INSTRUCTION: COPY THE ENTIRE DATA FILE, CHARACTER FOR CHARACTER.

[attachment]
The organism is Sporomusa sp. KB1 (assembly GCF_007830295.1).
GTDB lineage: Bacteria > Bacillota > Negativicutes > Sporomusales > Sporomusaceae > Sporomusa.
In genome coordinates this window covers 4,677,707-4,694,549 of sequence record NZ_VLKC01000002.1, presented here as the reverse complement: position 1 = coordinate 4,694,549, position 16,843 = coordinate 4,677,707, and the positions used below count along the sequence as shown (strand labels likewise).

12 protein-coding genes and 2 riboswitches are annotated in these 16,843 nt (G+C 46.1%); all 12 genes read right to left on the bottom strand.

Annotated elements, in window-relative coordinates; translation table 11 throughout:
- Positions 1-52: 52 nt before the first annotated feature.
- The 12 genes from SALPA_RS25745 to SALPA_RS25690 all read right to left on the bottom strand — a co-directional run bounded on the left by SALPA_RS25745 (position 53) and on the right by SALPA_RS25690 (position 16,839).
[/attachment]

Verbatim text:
The organism is Sporomusa sp. KB1 (assembly GCF_007830295.1).
GTDB lineage: Bacteria > Bacillota > Negativicutes > Sporomusales > Sporomusaceae > Sporomusa.
In genome coordinates this window covers 4,677,707-4,694,549 of sequence record NZ_VLKC01000002.1, presented here as the reverse complement: position 1 = coordinate 4,694,549, position 16,843 = coordinate 4,677,707, and the positions used below count along the sequence as shown (strand labels likewise).

12 protein-coding genes and 2 riboswitches are annotated in these 16,843 nt (G+C 46.1%); all 12 genes read right to left on the bottom strand.

Annotated elements, in window-relative coordinates; translation table 11 throughout:
- Positions 1-52: 52 nt before the first annotated feature.
- The 12 genes from SALPA_RS25745 to SALPA_RS25690 all read right to left on the bottom strand — a co-directional run bounded on the left by SALPA_RS25745 (position 53) and on the right by SALPA_RS25690 (position 16,839).